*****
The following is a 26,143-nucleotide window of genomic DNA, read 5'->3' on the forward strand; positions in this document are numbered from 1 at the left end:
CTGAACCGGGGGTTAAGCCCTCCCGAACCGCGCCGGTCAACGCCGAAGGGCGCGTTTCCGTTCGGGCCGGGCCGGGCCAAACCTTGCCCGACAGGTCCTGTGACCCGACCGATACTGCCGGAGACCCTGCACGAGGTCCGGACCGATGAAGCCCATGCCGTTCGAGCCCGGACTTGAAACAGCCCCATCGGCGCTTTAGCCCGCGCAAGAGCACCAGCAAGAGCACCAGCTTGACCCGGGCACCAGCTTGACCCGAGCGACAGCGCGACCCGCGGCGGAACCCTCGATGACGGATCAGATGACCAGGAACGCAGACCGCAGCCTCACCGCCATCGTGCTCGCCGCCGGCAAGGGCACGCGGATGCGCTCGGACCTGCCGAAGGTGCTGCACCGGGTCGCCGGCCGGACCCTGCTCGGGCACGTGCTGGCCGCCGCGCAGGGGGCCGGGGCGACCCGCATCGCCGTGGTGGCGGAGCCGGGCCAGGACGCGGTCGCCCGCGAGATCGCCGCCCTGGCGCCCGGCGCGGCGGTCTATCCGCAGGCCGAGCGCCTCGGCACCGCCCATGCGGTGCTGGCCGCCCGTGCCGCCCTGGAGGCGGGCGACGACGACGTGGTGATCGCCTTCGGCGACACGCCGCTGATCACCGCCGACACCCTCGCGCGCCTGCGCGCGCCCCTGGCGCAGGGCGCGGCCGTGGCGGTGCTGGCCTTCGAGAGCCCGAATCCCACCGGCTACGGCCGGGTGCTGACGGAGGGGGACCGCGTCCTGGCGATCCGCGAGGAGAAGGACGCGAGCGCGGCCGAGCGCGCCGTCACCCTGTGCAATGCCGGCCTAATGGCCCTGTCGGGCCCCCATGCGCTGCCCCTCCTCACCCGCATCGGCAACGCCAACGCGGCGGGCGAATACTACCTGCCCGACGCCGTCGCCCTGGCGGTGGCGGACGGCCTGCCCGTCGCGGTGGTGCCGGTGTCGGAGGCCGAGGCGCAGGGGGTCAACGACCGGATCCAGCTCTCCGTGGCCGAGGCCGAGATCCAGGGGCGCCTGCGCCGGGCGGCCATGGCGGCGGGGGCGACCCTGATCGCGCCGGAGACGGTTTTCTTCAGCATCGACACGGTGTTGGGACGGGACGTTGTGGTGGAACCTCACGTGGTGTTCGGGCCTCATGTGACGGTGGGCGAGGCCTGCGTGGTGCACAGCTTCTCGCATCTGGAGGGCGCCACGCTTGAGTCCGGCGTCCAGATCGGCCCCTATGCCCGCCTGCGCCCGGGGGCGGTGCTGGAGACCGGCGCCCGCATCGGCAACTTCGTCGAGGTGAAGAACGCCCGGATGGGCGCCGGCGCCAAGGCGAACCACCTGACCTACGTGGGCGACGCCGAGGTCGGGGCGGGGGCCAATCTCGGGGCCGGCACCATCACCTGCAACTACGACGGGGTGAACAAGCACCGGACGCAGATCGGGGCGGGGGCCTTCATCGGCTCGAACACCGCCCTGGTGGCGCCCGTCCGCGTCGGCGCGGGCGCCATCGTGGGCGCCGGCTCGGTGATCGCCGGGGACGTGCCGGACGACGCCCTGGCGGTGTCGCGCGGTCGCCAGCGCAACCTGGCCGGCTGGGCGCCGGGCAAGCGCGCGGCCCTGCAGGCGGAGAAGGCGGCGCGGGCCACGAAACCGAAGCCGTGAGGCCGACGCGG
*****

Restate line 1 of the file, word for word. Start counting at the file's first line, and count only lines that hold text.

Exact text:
The following is a 26,143-nucleotide window of genomic DNA, read 5'->3' on the forward strand; positions in this document are numbered from 1 at the left end: